Crate he_di [] [src]

What is Dependency Injection (aka. Dependency Inversion)?

The idea behind inversion of control is that, rather than tie the classes in your application together and let classes “new up” their dependencies, you switch it around so dependencies are instead passed in during class construction. It's one of the 5 core principles of SOLID programming

If you want to read more on that:

Getting started

Structure your application

Start by writing a classical application with struct & types (in homage to AutoFac I ported their classical "getting started" example). Code excerpts are used below to illustrate this little guide, the complete example is available here.

trait IOutput {
    fn write(&self, content: String);
struct ConsoleOutput {
    prefix: String,
    other_param: usize,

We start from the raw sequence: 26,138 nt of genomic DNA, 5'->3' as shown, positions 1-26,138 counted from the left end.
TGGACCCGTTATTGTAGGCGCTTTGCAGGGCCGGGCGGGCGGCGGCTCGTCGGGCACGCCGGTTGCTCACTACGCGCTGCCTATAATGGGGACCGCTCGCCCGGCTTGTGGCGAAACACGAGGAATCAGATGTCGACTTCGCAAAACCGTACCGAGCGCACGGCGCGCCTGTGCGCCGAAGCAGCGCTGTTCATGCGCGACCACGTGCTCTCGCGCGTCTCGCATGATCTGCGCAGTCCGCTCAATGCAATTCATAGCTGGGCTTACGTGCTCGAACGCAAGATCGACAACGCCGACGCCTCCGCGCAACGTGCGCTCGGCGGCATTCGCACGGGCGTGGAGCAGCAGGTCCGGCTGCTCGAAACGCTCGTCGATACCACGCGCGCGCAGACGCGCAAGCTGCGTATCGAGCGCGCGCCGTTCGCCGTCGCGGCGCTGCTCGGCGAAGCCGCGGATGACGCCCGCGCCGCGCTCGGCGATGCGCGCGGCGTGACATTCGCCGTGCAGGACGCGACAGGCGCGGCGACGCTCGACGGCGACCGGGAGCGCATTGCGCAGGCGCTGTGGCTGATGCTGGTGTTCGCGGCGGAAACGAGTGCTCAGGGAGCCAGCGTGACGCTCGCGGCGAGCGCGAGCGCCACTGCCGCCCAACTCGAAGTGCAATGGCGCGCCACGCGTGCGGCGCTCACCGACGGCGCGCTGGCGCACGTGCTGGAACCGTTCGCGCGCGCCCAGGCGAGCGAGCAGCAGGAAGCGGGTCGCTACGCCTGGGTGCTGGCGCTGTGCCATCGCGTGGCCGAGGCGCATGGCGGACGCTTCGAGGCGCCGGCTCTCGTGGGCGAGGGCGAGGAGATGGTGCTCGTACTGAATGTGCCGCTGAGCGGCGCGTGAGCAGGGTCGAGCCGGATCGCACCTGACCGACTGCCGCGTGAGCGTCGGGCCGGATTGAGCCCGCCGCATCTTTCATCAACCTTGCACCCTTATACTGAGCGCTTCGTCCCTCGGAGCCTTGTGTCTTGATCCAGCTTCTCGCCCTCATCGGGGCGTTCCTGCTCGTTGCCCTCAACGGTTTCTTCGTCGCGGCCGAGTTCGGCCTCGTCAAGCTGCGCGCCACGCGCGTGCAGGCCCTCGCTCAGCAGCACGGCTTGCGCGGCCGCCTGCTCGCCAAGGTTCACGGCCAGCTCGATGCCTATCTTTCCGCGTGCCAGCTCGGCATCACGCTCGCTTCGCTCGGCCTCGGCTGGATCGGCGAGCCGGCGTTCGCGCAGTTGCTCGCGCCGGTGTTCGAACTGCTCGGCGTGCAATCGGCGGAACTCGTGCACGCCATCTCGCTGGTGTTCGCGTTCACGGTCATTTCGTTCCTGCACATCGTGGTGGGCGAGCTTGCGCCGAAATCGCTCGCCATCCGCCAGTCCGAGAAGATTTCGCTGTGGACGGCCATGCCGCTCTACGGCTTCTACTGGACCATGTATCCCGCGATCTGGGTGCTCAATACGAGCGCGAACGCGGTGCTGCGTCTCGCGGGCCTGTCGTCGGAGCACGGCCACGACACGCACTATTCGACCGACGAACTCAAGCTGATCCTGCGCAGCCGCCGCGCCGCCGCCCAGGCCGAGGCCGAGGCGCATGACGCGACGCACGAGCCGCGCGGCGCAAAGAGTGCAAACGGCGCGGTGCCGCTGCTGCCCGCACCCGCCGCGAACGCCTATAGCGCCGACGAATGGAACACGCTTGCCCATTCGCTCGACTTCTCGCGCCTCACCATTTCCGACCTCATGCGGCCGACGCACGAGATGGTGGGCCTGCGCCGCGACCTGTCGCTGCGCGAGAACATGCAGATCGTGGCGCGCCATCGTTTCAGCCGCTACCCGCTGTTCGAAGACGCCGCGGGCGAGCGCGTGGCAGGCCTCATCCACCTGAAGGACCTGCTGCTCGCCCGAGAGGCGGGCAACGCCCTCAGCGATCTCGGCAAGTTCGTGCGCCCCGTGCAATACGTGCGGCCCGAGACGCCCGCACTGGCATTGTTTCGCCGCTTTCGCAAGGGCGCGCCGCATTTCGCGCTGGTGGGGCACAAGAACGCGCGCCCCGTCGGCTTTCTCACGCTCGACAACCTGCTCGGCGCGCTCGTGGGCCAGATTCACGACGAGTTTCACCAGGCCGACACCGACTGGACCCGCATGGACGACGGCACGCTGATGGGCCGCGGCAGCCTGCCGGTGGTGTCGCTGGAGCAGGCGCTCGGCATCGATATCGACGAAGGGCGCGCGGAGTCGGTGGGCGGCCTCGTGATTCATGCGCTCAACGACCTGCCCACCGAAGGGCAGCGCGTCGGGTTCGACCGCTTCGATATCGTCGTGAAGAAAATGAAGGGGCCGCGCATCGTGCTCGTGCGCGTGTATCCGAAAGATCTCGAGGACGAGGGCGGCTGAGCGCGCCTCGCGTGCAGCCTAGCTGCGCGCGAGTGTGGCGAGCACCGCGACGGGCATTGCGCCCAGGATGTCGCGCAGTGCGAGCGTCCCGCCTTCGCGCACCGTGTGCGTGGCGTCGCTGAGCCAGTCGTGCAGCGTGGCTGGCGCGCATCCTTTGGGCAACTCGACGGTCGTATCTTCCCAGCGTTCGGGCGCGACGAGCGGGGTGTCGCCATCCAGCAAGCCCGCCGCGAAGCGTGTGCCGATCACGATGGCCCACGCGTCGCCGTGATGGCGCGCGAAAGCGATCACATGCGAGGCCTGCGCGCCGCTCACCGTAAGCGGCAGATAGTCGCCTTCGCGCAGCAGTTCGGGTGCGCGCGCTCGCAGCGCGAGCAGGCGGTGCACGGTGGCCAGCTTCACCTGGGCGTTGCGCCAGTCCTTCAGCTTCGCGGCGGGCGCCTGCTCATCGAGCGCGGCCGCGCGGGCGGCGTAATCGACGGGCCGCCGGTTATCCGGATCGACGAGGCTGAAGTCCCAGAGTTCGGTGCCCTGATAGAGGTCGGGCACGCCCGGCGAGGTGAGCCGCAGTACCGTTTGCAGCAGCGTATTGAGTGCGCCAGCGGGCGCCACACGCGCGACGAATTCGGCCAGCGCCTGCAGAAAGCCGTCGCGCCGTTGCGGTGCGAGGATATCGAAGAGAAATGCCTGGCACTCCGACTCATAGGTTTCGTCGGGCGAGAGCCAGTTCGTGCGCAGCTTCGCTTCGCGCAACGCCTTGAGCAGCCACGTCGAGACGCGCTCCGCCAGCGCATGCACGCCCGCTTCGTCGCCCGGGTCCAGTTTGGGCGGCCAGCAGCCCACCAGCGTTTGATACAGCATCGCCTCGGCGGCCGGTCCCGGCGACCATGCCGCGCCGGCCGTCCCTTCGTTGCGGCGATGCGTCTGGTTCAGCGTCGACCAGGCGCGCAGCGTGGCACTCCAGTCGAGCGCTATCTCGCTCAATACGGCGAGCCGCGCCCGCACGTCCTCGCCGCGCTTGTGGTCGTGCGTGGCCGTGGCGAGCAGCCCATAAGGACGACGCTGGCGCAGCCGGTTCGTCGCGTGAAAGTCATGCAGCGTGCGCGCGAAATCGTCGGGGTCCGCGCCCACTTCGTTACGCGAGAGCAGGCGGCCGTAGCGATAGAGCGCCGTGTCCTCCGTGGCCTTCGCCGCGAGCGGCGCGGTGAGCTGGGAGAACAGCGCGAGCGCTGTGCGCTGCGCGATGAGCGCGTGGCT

impl IOutput for ConsoleOutput {
    fn write(&self, content: String) {
        println!("{} #{} {}", self.prefix, self.other_param, content);
trait IDateWriter {
    fn write_date(&self);
struct TodayWriter {
    output: Box<IOutput>,
    today: String,
    year: String,
impl IDateWriter for TodayWriter {
    fn write_date(&self) {
       let mut content = "Today is ".to_string();
       content.push_str(" ");

Mark structs as Component

A component is an expression or other bit of code that exposes one or more services and can take in other dependencies.

In our example, we have 2 components:

  • TodayWriter of type IDateWriter
  • ConsoleOutput of type IOutput

To be able to identify them as components he_di exposes a #[derive()] macro (though the he_di_derive crate). It is simply done using the following attributes: